The rate of arrest for marijuana possession in the state of Maryland is
among the highest in the nation, leaving several legislators pondering
potential decriminalization laws. Official reports show that about 378
residents per every 100,000 in the state of Maryland are arrested for
marijuana possession every year. In fact, since 2007, the state has ranked
in the top five for marijuana possession rate in the nation.
Experts say that the problem likely stems from a focus on petty marijuana
possession, not busting larger-scale dealers that could end up facing
federal charges. Carryover laws from the ‘tough on crime’ movement in the
1990s stress a zero-tolerance policy throughout the state; during that
decade, possession arrests increased by 157 percent. Although statewide
numbers stabilized after 2000, the rate of arrest in Baltimore continues
to climb, with a 155 percent growth between 2000 and 2007.
Although many of the politicians who pushed for the ‘zero tolerance’
mandate have since left office, some of the controversial techniques introduced
during their tenure live on. Take, for example, the ‘stop and frisk’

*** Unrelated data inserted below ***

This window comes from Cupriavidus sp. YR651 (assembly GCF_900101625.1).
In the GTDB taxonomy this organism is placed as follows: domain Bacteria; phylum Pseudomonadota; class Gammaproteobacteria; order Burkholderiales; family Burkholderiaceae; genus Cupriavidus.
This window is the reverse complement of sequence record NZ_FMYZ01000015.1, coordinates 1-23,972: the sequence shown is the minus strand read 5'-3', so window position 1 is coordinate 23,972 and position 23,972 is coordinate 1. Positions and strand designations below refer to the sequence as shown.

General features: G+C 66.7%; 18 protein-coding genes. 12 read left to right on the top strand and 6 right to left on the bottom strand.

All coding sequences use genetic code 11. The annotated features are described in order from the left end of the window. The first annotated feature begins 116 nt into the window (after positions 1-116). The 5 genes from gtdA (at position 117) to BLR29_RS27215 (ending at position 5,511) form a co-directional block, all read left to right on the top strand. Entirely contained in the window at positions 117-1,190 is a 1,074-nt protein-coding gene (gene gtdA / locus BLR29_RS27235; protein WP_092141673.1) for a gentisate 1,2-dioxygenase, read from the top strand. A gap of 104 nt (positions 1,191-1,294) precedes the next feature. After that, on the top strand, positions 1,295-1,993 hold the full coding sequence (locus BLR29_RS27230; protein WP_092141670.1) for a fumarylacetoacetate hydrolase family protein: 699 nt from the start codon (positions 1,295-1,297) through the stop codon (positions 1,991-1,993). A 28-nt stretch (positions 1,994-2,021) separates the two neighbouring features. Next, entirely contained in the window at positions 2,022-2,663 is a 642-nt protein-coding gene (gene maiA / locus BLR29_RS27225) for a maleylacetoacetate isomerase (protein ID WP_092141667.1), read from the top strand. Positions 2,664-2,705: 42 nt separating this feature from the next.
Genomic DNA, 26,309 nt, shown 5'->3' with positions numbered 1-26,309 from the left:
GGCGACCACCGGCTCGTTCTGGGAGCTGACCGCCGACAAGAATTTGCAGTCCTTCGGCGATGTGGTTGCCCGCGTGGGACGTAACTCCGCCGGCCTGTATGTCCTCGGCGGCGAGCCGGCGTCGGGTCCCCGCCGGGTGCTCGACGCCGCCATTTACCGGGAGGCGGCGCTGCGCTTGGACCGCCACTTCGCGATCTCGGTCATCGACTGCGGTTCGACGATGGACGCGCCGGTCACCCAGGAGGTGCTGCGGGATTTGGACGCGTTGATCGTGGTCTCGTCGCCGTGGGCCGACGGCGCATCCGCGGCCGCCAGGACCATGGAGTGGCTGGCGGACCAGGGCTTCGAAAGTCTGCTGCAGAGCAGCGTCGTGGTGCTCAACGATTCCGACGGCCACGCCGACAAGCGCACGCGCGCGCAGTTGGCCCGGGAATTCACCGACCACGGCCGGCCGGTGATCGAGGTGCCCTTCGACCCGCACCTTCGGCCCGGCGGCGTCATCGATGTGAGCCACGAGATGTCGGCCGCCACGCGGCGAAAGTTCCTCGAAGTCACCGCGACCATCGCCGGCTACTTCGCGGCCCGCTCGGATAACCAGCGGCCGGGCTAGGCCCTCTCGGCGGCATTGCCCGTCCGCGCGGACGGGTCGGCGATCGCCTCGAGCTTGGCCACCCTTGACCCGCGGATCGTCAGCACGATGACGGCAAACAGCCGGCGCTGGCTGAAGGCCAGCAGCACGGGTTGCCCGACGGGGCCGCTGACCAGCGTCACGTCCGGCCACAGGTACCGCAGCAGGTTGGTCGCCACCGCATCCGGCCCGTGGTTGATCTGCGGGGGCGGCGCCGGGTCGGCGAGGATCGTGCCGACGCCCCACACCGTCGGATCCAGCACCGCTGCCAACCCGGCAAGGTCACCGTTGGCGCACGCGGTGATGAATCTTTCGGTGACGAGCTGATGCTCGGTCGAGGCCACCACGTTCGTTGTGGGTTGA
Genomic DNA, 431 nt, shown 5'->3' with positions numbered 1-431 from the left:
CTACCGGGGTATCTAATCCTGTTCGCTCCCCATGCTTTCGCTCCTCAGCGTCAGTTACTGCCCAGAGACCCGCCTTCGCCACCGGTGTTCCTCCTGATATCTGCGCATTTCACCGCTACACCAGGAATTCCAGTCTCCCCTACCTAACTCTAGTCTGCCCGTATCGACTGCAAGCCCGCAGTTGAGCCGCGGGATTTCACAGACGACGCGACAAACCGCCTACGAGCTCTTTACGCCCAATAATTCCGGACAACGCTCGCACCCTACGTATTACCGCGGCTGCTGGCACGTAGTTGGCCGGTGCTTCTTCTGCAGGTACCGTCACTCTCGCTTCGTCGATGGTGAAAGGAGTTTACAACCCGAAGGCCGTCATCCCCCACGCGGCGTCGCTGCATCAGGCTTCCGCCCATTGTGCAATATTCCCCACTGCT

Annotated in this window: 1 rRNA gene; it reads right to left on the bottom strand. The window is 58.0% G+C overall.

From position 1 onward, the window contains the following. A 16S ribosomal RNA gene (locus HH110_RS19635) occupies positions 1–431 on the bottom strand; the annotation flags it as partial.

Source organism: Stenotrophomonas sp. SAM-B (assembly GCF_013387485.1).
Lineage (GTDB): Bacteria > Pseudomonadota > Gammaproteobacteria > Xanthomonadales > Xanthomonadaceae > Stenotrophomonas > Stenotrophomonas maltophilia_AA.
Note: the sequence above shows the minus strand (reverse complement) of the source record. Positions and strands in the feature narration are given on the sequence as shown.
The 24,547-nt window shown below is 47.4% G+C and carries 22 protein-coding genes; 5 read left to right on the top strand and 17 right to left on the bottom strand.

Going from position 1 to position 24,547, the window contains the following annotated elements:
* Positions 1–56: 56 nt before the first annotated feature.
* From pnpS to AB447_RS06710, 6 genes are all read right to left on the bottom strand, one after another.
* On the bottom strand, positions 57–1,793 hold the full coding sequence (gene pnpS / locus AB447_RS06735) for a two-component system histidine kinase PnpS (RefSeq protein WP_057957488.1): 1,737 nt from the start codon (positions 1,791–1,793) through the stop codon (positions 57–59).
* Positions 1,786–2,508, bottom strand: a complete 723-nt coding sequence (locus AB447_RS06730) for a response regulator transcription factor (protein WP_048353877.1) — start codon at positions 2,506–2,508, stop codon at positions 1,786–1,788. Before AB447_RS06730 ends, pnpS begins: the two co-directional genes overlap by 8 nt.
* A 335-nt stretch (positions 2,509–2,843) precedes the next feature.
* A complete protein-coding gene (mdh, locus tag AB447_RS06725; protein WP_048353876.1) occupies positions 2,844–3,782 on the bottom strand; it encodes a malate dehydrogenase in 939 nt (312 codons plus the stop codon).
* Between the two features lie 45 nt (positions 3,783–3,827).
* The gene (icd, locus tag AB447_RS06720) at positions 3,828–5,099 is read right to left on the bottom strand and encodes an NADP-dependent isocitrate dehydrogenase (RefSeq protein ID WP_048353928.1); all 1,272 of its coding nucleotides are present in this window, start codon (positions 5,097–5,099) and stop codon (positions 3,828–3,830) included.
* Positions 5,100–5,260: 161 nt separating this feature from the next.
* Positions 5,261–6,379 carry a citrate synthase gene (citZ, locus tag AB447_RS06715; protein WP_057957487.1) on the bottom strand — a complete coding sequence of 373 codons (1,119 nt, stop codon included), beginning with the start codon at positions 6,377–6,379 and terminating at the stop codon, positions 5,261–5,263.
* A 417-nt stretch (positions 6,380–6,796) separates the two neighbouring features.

method, which permits officers to effectively choose people to search
at will; officers only have to suspect that the individual is carrying
a concealed weapon. This tool has reportedly been used in a variety of
cases to check for marijuana possession. Now, though, news reports say
that Maryland residents are becoming more tolerant of marijuana use and
possession, which means that ‘stop and frisk’ could soon become
a thing of the past.
Advocates throughout the state say that decriminalization may be the wave
of the future, however, as the state has already passed a medical marijuana
bill. That provision, admittedly quite conservative, could be a first
step toward legal changes that would limit unfair arrest and incarceration
for minor drug crimes. Such changes could have important implications
for those accused of drug violations, perhaps even changing police strategies
through a comprehensive reform movement. Criminal defendants who are facing
drug charges may benefit from consulting a qualified criminal defense
attorney, who may help them learn more about how this potential legislation
could change the nature of their cases.